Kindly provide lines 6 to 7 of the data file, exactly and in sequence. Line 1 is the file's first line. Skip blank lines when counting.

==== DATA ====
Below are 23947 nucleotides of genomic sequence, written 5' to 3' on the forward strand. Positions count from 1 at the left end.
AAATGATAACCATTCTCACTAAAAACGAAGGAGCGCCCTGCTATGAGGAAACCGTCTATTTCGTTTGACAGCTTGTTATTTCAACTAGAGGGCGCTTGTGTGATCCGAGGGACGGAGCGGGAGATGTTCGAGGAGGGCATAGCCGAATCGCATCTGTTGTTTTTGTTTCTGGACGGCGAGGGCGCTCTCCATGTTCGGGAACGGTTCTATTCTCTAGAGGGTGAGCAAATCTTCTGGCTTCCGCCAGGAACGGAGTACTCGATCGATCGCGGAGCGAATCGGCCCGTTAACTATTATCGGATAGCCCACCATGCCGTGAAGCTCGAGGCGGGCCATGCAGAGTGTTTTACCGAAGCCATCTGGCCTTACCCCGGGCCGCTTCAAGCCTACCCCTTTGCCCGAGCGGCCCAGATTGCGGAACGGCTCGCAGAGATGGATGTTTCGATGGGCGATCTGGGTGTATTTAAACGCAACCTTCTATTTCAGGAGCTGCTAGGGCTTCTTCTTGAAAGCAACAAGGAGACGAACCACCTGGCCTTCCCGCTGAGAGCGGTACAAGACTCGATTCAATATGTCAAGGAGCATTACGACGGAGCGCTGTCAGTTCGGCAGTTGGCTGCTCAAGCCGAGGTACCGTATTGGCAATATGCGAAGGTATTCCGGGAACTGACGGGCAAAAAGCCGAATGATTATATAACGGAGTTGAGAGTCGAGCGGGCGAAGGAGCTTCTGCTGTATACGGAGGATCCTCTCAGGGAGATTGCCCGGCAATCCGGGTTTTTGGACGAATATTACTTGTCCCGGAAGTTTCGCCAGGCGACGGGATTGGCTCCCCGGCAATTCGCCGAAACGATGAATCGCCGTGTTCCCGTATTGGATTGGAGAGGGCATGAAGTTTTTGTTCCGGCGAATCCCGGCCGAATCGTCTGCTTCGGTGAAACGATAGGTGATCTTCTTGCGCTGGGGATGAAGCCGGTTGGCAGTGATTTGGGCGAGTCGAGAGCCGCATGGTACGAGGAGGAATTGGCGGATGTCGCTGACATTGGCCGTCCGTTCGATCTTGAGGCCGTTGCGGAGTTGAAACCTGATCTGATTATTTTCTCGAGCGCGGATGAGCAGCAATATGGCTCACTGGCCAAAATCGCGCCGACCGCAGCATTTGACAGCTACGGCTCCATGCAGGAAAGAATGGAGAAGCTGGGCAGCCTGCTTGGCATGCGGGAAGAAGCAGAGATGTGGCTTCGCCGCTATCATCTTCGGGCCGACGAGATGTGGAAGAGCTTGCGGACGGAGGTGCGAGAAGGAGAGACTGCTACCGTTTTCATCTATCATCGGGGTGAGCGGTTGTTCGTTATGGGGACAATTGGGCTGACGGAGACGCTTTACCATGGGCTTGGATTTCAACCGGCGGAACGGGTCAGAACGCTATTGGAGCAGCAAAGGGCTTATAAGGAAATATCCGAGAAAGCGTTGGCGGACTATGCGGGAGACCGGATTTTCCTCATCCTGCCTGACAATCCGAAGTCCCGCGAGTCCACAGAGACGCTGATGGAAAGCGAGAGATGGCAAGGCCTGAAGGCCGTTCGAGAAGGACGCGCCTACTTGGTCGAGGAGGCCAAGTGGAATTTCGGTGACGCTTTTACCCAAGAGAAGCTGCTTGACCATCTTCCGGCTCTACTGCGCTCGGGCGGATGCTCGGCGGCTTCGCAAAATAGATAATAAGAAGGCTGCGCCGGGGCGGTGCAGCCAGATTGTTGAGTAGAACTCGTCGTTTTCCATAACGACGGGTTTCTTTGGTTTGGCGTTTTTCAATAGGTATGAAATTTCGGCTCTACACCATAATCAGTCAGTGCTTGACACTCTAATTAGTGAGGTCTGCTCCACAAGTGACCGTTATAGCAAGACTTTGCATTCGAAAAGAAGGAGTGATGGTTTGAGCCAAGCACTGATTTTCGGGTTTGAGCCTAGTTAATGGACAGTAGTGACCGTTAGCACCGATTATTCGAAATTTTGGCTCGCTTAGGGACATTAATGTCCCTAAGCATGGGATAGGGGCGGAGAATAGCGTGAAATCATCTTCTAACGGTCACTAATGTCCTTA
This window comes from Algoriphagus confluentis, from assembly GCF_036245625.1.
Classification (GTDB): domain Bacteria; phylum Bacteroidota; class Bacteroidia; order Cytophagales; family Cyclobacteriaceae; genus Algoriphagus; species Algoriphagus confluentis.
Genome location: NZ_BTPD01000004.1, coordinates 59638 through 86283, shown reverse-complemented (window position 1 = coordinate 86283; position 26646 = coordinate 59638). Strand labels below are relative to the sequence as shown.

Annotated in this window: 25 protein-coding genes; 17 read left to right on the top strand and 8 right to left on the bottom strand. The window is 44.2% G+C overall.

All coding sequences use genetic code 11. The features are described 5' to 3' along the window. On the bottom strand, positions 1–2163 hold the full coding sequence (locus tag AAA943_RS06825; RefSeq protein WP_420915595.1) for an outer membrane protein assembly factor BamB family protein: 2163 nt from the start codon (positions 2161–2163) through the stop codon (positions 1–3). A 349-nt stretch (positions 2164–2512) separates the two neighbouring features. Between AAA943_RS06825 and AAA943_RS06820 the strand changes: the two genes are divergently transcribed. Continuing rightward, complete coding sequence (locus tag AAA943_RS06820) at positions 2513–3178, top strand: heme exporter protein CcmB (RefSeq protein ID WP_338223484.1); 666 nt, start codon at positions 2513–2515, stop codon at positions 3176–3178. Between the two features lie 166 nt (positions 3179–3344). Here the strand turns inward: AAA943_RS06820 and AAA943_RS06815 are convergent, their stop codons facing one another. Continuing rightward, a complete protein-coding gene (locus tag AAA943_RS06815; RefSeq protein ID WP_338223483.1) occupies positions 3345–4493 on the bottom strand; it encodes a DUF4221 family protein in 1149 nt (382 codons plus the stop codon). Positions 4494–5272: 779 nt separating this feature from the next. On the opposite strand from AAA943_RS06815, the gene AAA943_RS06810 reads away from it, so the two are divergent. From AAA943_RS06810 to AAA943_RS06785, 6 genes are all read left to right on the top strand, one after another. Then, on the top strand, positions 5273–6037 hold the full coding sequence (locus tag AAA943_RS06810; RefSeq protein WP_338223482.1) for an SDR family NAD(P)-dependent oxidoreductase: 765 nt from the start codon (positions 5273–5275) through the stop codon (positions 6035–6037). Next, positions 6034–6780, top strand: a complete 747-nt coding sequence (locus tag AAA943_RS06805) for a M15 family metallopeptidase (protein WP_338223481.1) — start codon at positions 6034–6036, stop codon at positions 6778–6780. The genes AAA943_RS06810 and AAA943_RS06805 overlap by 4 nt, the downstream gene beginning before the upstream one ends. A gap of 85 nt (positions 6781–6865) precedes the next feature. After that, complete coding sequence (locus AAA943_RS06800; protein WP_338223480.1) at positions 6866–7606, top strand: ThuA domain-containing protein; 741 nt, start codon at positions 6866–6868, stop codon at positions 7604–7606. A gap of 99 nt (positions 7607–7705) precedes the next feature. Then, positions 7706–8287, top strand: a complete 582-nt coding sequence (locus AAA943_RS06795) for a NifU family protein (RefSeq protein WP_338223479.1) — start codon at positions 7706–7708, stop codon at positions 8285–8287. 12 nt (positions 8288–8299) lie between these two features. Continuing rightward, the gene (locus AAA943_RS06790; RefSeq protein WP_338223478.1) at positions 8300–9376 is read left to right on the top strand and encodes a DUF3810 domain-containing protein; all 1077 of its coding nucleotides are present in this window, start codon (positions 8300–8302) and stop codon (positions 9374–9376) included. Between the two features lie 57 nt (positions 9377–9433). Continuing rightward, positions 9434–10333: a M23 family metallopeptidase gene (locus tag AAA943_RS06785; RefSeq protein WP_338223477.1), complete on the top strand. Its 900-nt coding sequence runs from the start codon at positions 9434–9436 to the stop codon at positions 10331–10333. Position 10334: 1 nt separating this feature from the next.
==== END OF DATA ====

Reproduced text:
Annotated in this window: 25 protein-coding genes; 17 read left to right on the top strand and 8 right to left on the bottom strand. The window is 44.2% G+C overall.

All coding sequences use genetic code 11. The features are described 5' to 3' along the window. On the bottom strand, positions 1–2163 hold the full coding sequence (locus tag AAA943_RS06825; RefSeq protein WP_420915595.1) for an outer membrane protein assembly factor BamB family protein: 2163 nt from the start codon (positions 2161–2163) through the stop codon (positions 1–3). A 349-nt stretch (positions 2164–2512) separates the two neighbouring features. Between AAA943_RS06825 and AAA943_RS06820 the strand changes: the two genes are divergently transcribed. Continuing rightward, complete coding sequence (locus tag AAA943_RS06820) at positions 2513–3178, top strand: heme exporter protein CcmB (RefSeq protein ID WP_338223484.1); 666 nt, start codon at positions 2513–2515, stop codon at positions 3176–3178. Between the two features lie 166 nt (positions 3179–3344). Here the strand turns inward: AAA943_RS06820 and AAA943_RS06815 are convergent, their stop codons facing one another. Continuing rightward, a complete protein-coding gene (locus tag AAA943_RS06815; RefSeq protein ID WP_338223483.1) occupies positions 3345–4493 on the bottom strand; it encodes a DUF4221 family protein in 1149 nt (382 codons plus the stop codon). Positions 4494–5272: 779 nt separating this feature from the next. On the opposite strand from AAA943_RS06815, the gene AAA943_RS06810 reads away from it, so the two are divergent. From AAA943_RS06810 to AAA943_RS06785, 6 genes are all read left to right on the top strand, one after another. Then, on the top strand, positions 5273–6037 hold the full coding sequence (locus tag AAA943_RS06810; RefSeq protein WP_338223482.1) for an SDR family NAD(P)-dependent oxidoreductase: 765 nt from the start codon (positions 5273–5275) through the stop codon (positions 6035–6037). Next, positions 6034–6780, top strand: a complete 747-nt coding sequence (locus tag AAA943_RS06805) for a M15 family metallopeptidase (protein WP_338223481.1) — start codon at positions 6034–6036, stop codon at positions 6778–6780. The genes AAA943_RS06810 and AAA943_RS06805 overlap by 4 nt, the downstream gene beginning before the upstream one ends. A gap of 85 nt (positions 6781–6865) precedes the next feature. After that, complete coding sequence (locus AAA943_RS06800; protein WP_338223480.1) at positions 6866–7606, top strand: ThuA domain-containing protein; 741 nt, start codon at positions 6866–6868, stop codon at positions 7604–7606. A gap of 99 nt (positions 7607–7705) precedes the next feature. Then, positions 7706–8287, top strand: a complete 582-nt coding sequence (locus AAA943_RS06795) for a NifU family protein (RefSeq protein WP_338223479.1) — start codon at positions 7706–7708, stop codon at positions 8285–8287. 12 nt (positions 8288–8299) lie between these two features. Continuing rightward, the gene (locus AAA943_RS06790; RefSeq protein WP_338223478.1) at positions 8300–9376 is read left to right on the top strand and encodes a DUF3810 domain-containing protein; all 1077 of its coding nucleotides are present in this window, start codon (positions 8300–8302) and stop codon (positions 9374–9376) included. Between the two features lie 57 nt (positions 9377–9433). Continuing rightward, positions 9434–10333: a M23 family metallopeptidase gene (locus tag AAA943_RS06785; RefSeq protein WP_338223477.1), complete on the top strand. Its 900-nt coding sequence runs from the start codon at positions 9434–9436 to the stop codon at positions 10331–10333. Position 10334: 1 nt separating this feature from the next.